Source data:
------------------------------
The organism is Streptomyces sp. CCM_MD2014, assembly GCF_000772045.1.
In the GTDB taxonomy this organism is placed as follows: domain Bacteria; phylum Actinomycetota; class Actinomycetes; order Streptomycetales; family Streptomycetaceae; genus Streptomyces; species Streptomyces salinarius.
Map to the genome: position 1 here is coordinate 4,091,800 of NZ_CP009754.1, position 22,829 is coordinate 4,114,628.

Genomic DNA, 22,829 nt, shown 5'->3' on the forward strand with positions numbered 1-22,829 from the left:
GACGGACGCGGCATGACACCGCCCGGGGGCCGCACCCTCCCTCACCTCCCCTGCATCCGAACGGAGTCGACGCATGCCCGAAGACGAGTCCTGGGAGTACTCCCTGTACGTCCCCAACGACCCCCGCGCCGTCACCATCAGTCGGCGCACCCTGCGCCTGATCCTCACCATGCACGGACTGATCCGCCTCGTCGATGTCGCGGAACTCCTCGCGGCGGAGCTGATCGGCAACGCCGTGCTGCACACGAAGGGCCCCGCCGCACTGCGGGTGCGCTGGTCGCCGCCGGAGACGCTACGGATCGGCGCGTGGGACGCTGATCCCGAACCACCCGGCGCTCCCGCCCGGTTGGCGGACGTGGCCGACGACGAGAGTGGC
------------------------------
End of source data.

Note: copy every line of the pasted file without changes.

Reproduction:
The organism is Streptomyces sp. CCM_MD2014, assembly GCF_000772045.1.
In the GTDB taxonomy this organism is placed as follows: domain Bacteria; phylum Actinomycetota; class Actinomycetes; order Streptomycetales; family Streptomycetaceae; genus Streptomyces; species Streptomyces salinarius.
Map to the genome: position 1 here is coordinate 4,091,800 of NZ_CP009754.1, position 22,829 is coordinate 4,114,628.

Genomic DNA, 22,829 nt, shown 5'->3' on the forward strand with positions numbered 1-22,829 from the left:
GACGGACGCGGCATGACACCGCCCGGGGGCCGCACCCTCCCTCACCTCCCCTGCATCCGAACGGAGTCGACGCATGCCCGAAGACGAGTCCTGGGAGTACTCCCTGTACGTCCCCAACGACCCCCGCGCCGTCACCATCAGTCGGCGCACCCTGCGCCTGATCCTCACCATGCACGGACTGATCCGCCTCGTCGATGTCGCGGAACTCCTCGCGGCGGAGCTGATCGGCAACGCCGTGCTGCACACGAAGGGCCCCGCCGCACTGCGGGTGCGCTGGTCGCCGCCGGAGACGCTACGGATCGGCGCGTGGGACGCTGATCCCGAACCACCCGGCGCTCCCGCCCGGTTGGCGGACGTGGCCGACGACGAGAGTGGC